If you’re the type who doesn’t care for symbolism, camera angles, cinematography, and subtle — and not so subtle — callbacks to Breaking Bad, this post might not be for you. You can file it under, “Reading Too Much Into Better Call Saul.” But it’s a tremendously fun show for film and Breaking Bad geeks, though I will concede that it’s possible that I climb too far down into the rabbit hole and see things that may not exist.
If they do exist, that’s what makes Vince Gilligan shows so satisfying to watch, and watch again. Slowly. Frame by frame. With a magnifying glass.
Here are some cool details I found about the third episode of Better Call Saul:
1. I don’t know if it was intentional or not, or if it was just one of those happy coincidences, but I found the background Halo effect in this shot somewhat striking. Given the reference to The Shining (“Heeeeere’s Johnny”), I couldn’t help but to associate it with Kubrick’s lighting style.
Here’s a less pronounced, but no less obvious, halo effect from Breaking Bad.
2. The lighting here is also striking. Chuck’s face is half lit and half in shadow during the entire scene. It was very common in Breaking Bad to light Walt’s face this way.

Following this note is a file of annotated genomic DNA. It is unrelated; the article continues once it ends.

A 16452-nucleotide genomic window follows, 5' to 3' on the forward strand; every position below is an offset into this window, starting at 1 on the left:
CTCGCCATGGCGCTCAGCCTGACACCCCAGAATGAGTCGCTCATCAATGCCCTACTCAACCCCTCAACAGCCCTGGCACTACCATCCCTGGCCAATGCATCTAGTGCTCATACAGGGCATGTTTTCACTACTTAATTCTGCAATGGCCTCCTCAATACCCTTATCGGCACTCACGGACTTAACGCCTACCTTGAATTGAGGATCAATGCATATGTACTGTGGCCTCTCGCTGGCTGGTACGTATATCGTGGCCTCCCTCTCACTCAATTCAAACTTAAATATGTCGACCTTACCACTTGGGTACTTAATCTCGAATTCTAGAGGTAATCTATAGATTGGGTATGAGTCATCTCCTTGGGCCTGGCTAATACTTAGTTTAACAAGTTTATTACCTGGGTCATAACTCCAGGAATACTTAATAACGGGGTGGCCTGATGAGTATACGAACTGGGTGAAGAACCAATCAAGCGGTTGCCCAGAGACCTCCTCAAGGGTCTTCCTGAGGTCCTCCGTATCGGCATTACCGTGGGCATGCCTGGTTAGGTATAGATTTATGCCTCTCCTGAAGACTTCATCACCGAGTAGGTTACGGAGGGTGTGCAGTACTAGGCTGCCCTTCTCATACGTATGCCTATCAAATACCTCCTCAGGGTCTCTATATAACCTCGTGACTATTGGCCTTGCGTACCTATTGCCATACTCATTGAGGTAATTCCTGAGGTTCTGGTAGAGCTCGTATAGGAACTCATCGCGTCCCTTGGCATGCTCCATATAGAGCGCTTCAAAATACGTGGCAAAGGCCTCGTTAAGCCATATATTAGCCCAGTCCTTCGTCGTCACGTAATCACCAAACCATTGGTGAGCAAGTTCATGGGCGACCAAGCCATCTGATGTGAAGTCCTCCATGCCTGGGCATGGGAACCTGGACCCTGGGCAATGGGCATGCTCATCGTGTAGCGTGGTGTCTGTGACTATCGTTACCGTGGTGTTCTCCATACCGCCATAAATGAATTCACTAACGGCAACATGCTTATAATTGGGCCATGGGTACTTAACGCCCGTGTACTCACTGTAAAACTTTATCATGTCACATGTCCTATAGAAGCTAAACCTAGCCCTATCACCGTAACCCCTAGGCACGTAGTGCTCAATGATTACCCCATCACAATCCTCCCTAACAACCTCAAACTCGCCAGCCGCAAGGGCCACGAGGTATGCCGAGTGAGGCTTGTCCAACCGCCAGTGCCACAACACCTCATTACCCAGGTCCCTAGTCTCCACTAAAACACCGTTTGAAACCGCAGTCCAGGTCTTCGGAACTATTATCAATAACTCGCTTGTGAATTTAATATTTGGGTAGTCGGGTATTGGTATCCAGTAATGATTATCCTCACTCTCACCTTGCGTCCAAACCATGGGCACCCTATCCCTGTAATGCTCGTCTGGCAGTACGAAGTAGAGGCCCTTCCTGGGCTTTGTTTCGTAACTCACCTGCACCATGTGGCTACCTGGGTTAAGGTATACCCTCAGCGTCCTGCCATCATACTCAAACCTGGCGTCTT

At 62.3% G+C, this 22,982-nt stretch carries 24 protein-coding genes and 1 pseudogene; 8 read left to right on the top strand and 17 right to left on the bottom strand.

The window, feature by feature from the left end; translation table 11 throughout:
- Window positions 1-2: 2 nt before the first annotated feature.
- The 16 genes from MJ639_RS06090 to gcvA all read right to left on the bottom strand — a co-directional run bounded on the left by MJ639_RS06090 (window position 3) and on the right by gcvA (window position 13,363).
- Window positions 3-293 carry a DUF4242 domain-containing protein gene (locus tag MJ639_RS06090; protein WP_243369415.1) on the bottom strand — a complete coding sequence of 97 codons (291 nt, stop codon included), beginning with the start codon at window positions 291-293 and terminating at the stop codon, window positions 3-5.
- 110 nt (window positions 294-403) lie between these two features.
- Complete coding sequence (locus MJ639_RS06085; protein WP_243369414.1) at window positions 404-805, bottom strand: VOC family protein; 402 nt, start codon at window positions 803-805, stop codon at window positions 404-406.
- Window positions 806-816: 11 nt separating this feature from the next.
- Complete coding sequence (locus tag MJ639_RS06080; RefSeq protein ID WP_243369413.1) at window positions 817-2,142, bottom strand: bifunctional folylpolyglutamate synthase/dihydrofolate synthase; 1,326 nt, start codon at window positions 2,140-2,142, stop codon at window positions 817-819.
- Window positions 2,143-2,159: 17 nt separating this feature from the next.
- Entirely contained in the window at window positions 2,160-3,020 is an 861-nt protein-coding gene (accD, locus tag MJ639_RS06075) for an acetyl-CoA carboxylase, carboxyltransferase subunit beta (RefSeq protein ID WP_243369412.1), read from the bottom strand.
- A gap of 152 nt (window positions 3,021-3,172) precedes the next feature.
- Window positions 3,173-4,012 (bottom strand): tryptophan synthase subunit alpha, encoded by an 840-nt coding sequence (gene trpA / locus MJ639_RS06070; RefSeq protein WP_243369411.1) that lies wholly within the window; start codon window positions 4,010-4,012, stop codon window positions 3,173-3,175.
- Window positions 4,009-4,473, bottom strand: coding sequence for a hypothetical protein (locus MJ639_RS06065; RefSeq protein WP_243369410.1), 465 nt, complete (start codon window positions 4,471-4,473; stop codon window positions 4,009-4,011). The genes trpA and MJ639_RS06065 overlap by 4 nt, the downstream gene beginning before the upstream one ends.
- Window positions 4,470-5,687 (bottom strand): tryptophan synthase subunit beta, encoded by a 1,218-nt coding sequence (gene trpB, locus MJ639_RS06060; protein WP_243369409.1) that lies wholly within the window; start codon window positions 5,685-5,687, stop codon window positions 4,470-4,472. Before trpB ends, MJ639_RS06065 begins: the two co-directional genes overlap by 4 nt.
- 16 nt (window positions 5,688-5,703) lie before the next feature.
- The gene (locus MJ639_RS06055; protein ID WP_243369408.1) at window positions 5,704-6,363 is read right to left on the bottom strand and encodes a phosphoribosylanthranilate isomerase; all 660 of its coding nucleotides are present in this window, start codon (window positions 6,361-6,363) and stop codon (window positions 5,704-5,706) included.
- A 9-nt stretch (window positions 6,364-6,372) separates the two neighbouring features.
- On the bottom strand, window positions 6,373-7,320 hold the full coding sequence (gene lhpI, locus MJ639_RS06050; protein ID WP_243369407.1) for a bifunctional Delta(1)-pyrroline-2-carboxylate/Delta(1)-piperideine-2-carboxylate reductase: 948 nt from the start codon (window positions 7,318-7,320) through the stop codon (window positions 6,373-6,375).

3. The shot from below is very popular in the Breaking Bad universe. As you can see, Saul is half-lit in this entire scene, and the good/bad dichotomy makes perfect sense here. He’s being a good guy by alerting Kim Wexler to a bad deed he’s responsible for.
4. During much of that phone conversation, he’s also bathed in neon red lights, which is an interesting contrast to the halo in the opening scene, and it could also portend danger. In fact, during the conversation, he talks about the Kettleman family being in “danger.”
5. Note the interesting lighting here, too. There’s nothing to it, but I was wracking my brain trying to figure out with letters spelled out here:
I had to light it up in order to see:
6. This is just a cool shot. The entire frame is blacked out except for one little square.
7. Is this a Jesse Pinkman tag (JPi)? Maybe. He would’ve been 18 at the time.
8. Why is there a Stuart Little poster in the background? Maybe it’s because the camera operator on both Better Call Saul and Stuart Little is the same man: Harry K. Garvin.
9. At this point, there are probably enough of these shots from the Breaking Bad universe to do a supercut:
10. An interesting side note here is that the episode is directed by Terry McDonough, who also directed the Season 2 episode of Breaking Bad, in which Saul was introduced to the series.
11. One last note: This is a shot of the mirror in the second episode.
This is a shot from Breaking Bad.
Someone care to explain that?